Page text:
Monday 24 February 2020 9:00 am

When it comes to influencer fraud, the buck stops with Facebook

Alexandra Dunn is founder of social marketing agency Common.
Founder, Common

Influencer fraud is one of the biggest headaches facing marketers today. As an industry, influencer marketing was worth an estimated £6bn last year, and is forecast to reach £12bn by 2022. Its breakneck growth is largely due to the parallel rise in fortunes of social media giant Instagram.

The Facebook-owned platform is home to most of the world’s influencers, who range from micro-influencers with a few thousand followers, to savvy entrepreneurs with vast digital empires and a follower count in the millions. Yet behind the celebrity lifestyles that many of them project is the shadowy practice of exaggerating their results in order to charge their clients over-inflated prices.

Read more: Virtual influencers pose ethical dilemmas for the ad industry

Brands pay influencers for their ability to engage people. An influencer’s worth is usually judged — somewhat crudely — on how many social media followers they have, and the number of likes their posts receive. These give a basic indication of their ability to influence an audience, and therefore the fee that brands are willing to pay for posting about their products.

If an influencer is using fake followers or likes, brands are paying for exposure to audiences that simply do not exist.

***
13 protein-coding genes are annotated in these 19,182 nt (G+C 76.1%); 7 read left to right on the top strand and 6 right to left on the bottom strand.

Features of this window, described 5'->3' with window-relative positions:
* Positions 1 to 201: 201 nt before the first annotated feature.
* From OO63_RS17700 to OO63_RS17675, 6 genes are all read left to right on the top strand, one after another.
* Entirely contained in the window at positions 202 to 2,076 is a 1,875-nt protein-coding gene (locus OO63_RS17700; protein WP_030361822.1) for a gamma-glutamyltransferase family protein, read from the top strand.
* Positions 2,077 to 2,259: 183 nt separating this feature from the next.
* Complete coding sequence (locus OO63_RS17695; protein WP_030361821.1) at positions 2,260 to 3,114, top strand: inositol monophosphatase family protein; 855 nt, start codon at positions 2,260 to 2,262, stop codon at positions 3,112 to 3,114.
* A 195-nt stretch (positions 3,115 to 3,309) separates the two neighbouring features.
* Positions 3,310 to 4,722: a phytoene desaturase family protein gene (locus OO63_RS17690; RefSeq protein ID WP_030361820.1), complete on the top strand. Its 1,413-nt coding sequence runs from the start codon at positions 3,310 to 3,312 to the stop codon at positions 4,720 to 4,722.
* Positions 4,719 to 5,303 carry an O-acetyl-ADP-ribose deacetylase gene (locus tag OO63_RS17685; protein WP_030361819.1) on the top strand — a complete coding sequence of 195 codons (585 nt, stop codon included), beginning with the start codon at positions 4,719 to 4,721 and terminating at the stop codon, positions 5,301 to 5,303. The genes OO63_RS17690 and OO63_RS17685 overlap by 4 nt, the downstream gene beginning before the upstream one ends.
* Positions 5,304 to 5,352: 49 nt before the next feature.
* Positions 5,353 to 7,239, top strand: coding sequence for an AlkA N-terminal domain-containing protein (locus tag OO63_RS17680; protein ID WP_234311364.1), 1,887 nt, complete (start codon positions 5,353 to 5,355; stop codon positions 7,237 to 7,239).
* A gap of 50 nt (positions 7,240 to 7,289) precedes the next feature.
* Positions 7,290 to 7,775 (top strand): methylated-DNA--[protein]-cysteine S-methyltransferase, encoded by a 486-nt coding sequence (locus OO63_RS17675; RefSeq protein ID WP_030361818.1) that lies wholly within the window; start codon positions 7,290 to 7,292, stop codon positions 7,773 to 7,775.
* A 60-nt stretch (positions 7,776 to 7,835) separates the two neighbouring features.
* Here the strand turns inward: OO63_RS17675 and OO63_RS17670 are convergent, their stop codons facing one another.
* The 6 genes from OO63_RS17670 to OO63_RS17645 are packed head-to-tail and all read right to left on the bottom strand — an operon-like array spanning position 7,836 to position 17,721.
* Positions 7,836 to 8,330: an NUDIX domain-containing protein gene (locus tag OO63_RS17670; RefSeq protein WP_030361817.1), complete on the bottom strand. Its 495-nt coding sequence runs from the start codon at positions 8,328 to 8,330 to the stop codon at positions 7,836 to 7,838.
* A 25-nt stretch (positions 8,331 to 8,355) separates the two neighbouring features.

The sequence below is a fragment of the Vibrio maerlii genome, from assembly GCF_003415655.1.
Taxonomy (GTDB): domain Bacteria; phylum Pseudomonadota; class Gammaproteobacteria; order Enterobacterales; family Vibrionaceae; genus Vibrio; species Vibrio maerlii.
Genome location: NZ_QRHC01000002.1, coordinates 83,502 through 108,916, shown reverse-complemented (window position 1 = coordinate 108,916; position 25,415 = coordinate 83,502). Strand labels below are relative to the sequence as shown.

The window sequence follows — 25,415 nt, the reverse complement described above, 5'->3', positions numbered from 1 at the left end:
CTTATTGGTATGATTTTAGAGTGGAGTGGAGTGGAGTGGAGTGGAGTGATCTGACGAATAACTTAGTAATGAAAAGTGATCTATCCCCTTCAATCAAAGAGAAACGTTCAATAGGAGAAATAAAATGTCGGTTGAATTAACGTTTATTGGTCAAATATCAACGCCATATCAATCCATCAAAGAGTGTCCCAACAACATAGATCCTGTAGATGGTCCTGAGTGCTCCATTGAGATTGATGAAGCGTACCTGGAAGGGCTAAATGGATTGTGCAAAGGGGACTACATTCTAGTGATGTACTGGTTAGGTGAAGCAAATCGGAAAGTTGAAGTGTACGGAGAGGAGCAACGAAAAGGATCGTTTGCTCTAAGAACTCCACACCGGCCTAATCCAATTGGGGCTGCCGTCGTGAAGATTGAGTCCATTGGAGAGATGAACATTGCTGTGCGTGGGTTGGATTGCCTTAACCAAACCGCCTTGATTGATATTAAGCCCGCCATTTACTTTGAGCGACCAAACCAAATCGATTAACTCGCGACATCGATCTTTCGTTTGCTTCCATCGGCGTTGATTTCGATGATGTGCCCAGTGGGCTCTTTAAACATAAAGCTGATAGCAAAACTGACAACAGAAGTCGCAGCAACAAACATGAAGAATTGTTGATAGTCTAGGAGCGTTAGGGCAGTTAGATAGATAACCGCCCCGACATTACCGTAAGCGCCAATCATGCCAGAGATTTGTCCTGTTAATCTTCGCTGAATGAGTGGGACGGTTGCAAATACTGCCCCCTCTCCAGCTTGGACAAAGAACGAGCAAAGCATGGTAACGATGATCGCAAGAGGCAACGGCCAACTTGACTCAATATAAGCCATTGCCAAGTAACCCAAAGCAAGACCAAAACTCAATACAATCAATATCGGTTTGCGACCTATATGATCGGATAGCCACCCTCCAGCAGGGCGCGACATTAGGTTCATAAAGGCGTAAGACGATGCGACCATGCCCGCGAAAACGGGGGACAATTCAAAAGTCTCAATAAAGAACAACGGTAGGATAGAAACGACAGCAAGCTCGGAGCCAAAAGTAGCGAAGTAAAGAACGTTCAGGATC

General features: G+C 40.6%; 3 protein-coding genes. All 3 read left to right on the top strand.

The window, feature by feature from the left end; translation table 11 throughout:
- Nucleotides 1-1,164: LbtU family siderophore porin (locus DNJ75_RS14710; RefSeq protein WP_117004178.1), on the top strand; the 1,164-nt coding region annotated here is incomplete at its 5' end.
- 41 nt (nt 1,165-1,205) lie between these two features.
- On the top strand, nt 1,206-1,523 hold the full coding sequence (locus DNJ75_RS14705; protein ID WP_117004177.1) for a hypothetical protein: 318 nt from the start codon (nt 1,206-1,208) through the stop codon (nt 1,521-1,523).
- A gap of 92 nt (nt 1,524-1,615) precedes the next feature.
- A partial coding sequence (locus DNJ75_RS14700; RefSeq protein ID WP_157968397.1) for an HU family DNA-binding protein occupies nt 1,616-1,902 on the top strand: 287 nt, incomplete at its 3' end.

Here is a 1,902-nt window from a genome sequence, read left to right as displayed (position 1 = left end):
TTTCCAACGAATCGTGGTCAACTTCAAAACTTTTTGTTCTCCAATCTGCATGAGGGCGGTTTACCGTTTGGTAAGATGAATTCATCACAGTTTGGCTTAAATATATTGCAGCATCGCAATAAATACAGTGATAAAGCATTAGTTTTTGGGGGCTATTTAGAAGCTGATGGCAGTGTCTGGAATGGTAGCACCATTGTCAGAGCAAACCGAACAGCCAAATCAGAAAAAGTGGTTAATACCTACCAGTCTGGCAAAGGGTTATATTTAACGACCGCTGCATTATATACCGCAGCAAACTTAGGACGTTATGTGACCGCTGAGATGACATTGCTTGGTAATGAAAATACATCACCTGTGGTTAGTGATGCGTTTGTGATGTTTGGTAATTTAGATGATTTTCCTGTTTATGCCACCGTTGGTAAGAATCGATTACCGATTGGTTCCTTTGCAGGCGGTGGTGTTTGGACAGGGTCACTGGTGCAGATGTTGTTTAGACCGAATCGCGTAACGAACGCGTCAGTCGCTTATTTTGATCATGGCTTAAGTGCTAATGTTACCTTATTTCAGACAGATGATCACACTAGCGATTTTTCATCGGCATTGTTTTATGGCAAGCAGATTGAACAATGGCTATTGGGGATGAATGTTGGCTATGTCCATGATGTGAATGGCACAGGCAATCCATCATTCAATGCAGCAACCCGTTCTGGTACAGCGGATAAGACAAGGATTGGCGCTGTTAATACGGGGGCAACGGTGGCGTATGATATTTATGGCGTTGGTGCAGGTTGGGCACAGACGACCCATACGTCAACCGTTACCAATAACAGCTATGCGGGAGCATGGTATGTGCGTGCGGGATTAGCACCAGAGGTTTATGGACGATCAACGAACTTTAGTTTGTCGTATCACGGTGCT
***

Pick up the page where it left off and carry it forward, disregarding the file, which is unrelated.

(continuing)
The number of fraudulent influencers is not yet known, but the booming online industry for fake followers and likes suggests it to be in the hundreds of thousands. That means brands are being defrauded by millions every year. Many marketers attempt to identify frauds, but it requires expertise, the right technology, and time-consuming human analysis. Without these, most marketers unknowingly continue to enable this behaviour.

Simply put, the buck stops with Facebook. Its Instagram platform is so susceptible to fraud that in less than five minutes — and for less than five pounds — any Instagram user can buy thousands of fake followers and likes. Since Facebook took over Instagram in 2012, a few vague attempts have been made to combat the fraud epidemic in the form of temporarily blocking fraudulent users. However these updates look for the most basic types of fraud, rather than the multitude of options that are available to Instagram users.

So why is Facebook failing to act? The answer, most likely, is because the status quo is good for business.

Within Instagram’s ecosystem, the role of the influencer is to bring people onto the platform and keep them there consuming content. If Instagram were a stadium, influencers are the entertainment.

The longer people stay on the platform, the more ads they are shown — and the more ad revenue Instagram can make. It is in Instagram’s interests to make life easy for influencers by allowing them to achieve huge follower growth and engagement, in order to keep them on the platform rather than risk losing them to competitors like YouTube and Twitter.

Read more: Meet the company helping to build trust in influencer marketing

Currently, it offers influencers more potential to grow and monetise than its rivals, in a fraction of the time and with a fraction of the effort.

It is a strategy that has helped turn Facebook’s $1bn investment in 2012 into an estimated valuation of $100bn in 2020. And it is showing no sign of slowing down.

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